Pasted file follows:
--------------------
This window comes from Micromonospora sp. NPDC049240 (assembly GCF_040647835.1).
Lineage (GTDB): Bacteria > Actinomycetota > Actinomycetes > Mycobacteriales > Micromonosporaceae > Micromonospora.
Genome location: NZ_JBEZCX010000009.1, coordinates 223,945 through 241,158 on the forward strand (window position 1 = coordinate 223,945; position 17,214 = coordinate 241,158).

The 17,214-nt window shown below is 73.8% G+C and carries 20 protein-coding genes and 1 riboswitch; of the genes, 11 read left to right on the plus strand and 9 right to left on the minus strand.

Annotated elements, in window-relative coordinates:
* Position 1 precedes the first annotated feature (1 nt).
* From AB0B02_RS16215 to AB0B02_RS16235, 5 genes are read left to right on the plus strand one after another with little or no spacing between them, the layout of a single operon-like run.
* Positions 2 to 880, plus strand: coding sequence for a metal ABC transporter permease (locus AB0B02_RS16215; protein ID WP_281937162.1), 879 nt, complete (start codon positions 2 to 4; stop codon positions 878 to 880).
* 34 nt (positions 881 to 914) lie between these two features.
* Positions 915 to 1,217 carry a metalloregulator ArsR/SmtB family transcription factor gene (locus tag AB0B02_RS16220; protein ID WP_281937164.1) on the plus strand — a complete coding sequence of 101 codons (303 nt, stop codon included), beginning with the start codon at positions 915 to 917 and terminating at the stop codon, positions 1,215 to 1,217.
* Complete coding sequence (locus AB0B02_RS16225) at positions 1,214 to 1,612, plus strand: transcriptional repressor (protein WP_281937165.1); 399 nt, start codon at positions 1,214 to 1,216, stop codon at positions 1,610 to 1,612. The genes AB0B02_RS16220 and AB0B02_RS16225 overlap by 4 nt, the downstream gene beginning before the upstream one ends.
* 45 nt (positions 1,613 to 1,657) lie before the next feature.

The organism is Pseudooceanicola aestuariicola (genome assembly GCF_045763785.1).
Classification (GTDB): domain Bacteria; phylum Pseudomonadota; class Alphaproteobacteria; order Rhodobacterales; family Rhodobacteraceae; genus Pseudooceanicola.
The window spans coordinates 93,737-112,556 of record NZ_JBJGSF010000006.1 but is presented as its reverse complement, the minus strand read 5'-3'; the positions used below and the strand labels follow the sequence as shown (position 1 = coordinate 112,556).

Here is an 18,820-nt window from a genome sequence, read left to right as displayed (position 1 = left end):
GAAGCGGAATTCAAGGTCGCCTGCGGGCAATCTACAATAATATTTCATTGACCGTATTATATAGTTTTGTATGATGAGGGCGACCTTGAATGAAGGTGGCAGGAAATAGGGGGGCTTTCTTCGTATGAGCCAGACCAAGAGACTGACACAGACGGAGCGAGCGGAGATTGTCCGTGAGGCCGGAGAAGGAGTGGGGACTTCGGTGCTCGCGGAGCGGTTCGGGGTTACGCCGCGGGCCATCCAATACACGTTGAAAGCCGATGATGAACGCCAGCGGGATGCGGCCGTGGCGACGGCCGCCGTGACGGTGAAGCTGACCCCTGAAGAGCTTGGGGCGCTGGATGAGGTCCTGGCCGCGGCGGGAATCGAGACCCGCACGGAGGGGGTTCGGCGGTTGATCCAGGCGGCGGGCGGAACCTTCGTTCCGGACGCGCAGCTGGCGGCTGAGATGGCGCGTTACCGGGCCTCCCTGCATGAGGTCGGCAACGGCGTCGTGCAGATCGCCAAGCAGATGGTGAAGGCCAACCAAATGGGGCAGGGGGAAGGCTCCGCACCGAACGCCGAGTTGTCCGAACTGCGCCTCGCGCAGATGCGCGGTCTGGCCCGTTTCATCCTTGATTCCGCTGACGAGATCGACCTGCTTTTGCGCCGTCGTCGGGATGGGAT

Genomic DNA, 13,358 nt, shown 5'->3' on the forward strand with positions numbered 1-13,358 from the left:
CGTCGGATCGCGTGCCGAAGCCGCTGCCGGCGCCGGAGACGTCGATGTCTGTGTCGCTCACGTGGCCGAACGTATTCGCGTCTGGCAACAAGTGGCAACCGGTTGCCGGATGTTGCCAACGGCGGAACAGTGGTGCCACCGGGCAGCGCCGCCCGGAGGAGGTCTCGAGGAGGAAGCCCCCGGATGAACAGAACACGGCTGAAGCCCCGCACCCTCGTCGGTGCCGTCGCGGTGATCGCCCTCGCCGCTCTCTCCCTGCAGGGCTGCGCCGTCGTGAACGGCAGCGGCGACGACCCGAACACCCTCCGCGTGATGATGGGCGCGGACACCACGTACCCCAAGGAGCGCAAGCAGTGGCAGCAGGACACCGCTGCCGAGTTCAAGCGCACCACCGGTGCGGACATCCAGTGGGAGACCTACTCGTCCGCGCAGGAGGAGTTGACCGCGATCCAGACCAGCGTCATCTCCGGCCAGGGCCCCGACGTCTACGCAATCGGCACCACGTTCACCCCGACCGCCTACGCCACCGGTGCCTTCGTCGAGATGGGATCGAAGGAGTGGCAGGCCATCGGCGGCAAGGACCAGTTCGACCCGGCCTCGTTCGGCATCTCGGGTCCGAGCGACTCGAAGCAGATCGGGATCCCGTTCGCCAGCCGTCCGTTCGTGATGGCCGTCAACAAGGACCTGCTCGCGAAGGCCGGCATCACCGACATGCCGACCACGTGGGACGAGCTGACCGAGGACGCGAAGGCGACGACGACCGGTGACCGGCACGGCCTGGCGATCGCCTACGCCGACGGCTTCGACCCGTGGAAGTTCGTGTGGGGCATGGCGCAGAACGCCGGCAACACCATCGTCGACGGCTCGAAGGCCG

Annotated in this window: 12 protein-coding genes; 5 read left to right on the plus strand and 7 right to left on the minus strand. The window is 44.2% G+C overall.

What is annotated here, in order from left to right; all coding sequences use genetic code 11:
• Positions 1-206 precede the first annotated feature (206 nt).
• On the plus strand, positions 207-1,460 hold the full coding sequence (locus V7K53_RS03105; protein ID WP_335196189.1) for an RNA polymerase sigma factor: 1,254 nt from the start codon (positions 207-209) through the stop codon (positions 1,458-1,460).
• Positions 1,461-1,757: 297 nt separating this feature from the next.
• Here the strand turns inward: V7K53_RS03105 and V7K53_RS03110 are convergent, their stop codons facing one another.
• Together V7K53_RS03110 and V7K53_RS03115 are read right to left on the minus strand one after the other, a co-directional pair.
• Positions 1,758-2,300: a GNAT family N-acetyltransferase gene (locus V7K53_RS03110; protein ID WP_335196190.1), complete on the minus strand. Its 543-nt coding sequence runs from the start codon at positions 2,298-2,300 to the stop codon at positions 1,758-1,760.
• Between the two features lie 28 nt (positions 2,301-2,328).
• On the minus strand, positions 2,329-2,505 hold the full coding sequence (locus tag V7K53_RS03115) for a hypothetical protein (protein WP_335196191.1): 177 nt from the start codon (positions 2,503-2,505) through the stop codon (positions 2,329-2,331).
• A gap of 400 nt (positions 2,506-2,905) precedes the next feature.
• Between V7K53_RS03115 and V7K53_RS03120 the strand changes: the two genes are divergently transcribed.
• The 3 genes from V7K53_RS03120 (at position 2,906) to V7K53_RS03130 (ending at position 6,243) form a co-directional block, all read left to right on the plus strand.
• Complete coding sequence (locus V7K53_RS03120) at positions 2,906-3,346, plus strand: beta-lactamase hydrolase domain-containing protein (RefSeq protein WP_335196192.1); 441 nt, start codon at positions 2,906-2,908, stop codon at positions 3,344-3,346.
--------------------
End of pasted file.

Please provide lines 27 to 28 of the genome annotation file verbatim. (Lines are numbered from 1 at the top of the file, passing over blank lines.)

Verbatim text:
• Positions 1,758-2,300: a GNAT family N-acetyltransferase gene (locus V7K53_RS03110; protein ID WP_335196190.1), complete on the minus strand. Its 543-nt coding sequence runs from the start codon at positions 2,298-2,300 to the stop codon at positions 1,758-1,760.
• Between the two features lie 28 nt (positions 2,301-2,328).